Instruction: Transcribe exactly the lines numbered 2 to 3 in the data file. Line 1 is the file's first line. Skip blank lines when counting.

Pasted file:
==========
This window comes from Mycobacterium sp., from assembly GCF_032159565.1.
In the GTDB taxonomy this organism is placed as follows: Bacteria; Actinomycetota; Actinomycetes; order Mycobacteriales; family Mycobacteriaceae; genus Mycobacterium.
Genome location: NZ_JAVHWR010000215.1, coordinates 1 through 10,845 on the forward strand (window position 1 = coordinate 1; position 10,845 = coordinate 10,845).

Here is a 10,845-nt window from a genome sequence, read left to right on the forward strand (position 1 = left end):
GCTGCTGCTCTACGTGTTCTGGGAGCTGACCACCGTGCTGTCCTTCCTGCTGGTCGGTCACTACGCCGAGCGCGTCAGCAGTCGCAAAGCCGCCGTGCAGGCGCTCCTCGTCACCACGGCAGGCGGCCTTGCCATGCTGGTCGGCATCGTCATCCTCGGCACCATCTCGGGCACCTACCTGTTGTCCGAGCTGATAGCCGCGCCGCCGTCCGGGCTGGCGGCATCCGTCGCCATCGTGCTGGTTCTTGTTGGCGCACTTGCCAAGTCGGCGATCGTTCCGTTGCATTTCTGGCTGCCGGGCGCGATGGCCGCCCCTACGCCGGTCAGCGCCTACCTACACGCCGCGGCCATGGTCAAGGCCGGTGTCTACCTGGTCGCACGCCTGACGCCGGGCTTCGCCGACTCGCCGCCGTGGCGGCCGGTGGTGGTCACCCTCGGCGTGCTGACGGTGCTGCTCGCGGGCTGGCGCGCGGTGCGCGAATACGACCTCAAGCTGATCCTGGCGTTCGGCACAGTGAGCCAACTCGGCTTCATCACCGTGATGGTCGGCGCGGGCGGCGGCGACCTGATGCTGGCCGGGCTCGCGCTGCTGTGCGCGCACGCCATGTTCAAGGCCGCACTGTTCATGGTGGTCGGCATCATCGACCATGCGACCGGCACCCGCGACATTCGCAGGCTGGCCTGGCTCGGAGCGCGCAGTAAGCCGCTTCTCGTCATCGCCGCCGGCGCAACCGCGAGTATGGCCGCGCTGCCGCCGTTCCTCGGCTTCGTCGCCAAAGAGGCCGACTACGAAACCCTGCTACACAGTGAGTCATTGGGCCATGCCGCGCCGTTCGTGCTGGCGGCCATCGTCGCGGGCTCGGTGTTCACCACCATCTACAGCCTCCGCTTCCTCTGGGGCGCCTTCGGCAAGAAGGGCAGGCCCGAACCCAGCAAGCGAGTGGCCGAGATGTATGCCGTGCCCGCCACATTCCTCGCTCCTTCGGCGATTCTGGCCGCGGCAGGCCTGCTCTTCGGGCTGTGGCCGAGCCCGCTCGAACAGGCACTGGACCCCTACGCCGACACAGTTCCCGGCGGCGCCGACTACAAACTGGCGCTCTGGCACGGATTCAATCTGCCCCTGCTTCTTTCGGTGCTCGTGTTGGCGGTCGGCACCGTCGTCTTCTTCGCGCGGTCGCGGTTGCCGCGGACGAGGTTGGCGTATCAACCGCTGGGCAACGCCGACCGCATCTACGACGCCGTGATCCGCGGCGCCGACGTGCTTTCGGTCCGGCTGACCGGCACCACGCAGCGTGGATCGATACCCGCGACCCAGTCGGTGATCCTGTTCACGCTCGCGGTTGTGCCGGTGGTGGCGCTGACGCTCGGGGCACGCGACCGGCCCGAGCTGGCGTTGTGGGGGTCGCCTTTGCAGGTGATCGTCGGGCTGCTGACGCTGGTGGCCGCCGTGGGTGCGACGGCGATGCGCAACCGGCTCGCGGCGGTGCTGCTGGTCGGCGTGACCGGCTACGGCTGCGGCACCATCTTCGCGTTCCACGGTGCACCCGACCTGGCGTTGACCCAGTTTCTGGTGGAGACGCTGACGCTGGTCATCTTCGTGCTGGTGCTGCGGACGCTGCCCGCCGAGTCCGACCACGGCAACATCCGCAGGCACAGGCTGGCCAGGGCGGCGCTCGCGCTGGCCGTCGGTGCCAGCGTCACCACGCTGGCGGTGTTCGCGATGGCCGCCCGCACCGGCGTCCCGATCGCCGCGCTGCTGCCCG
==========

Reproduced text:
In the GTDB taxonomy this organism is placed as follows: Bacteria; Actinomycetota; Actinomycetes; order Mycobacteriales; family Mycobacteriaceae; genus Mycobacterium.
Genome location: NZ_JAVHWR010000215.1, coordinates 1 through 10,845 on the forward strand (window position 1 = coordinate 1; position 10,845 = coordinate 10,845).